Nashua Chromebooks

Chromebooks are piled on top of a desk while parents wait outside to pick them up for their children earlier this year in Bedford. The Nashua School District is currently trying to determine the feasibility of securing enough Chromebooks for all of its students.

School officials in Nashua want to get Chromebooks into the hands of students in case remote learning must continue in some form when schools reopen in the fall.

“How many Chromebooks we need to move forward for next year is all contingent on the (reopening) model we select,” said Superintendent Jahmal Mosley.

According to Mosley, Chromebooks for every student in the district would run upward of $800,000. But, he said, additional expenses must be factored in, as well.

The cost of the Chromebooks, to date, has varied for the district; a new price has not yet been negotiated, according to school officials.

When school buildings closed in March, the district allowed 1,770 students to borrow Chromebooks from the schools, said Mosley. Not all of those computers have been returned, he said.

“We do not have enough Chromebooks for every student,” said Raymond Guarino, member of the Nashua Board of Education. He said some families with two or three children were borrowing one computer from the district.

Last week, school officials were informed that the National Collaborative for Digital Equity donated 60 new Chromebooks to the district — a donation intended to support the delivery of remote learning in light of the COVID-19 pandemic.

“We can’t get enough Chromebooks, so I appreciate it. I think we all appreciate it,” Mosley said.

The school district budget includes $700,000 for new Chromebooks, according to Jessica Brown, school board member. She questioned how the district intends on getting technology into the hands of every student.

“If we are really thinking about any kind of hybrid (reopening) model, I think it is going to be really important to give all students in our district an option to have access to a Chromebook if they choose to take one,” said Brown. She stressed that computers will be crucial if remote learning or a hybrid approach — with partial remote learning and partial in-classroom instruction — is implemented in the coming school year.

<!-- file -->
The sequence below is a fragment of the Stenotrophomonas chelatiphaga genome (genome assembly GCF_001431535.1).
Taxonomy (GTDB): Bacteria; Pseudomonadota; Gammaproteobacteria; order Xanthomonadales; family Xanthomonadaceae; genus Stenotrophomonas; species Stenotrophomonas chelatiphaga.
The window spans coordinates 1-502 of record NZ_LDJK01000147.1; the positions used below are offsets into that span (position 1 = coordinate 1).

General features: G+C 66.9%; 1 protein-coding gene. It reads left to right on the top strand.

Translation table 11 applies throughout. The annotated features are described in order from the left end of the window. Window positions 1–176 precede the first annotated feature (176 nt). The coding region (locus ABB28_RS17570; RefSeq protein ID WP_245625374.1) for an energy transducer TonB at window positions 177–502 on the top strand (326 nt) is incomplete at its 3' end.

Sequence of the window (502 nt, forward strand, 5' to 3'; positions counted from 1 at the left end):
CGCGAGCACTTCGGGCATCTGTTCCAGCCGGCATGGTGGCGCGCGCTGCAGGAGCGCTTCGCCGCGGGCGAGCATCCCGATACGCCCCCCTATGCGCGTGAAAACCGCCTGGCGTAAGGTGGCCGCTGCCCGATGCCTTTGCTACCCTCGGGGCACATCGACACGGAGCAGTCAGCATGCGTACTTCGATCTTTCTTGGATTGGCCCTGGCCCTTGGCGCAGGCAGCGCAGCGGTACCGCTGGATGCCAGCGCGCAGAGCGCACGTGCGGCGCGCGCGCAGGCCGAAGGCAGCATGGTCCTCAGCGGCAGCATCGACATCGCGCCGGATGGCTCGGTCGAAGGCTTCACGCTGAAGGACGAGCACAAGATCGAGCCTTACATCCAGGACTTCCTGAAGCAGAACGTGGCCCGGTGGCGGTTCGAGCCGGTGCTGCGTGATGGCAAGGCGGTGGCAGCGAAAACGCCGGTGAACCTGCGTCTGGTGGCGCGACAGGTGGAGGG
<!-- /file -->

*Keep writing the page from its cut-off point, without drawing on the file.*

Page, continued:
What’s not clear yet, said Mosley, is the number of Chromebooks necessary.

There are more than 11,000 students in the Nashua School District.

Managing all of the new computers will be challenging, Mosley said. Help desk software would need to be set up throughout the city and infrastructure would need to be in place to assist students with various technology needs, he said.

Mosley acknowledged that not all Nashua families are computer-savvy, and will need guidance with internet connectivity, online curriculum and how to use Google Classroom and other programs.

Families that use English as a second language may also need additional help with their computer infrastructure, added Mosley.

“I know there will be a lot of logistics involved in making sure we get the right technology into the hands of kids,” said Brown. Still, she said it is essential that school officials discuss the various technology options now instead of waiting until August.

Paula Johnson, school board member, said she wants more details on the number of Chromebooks that have not yet been returned by city students. Understanding that some are being used for summer school, Johnson said the computers were paid for with taxpayer money and need to be returned.

Johnson requested a full report on the distribution of Chromebooks, as well as information on how the computers were utilized during remote learning, whether they were helpful and how the students adapted.

“I want to know where the district stands on this,” said Johnson. A lot of money was spent on remote learning, she said, and it is important to assess its success before the start of the new school year when more decisions will need to be made.

Monday, September 28, 2020
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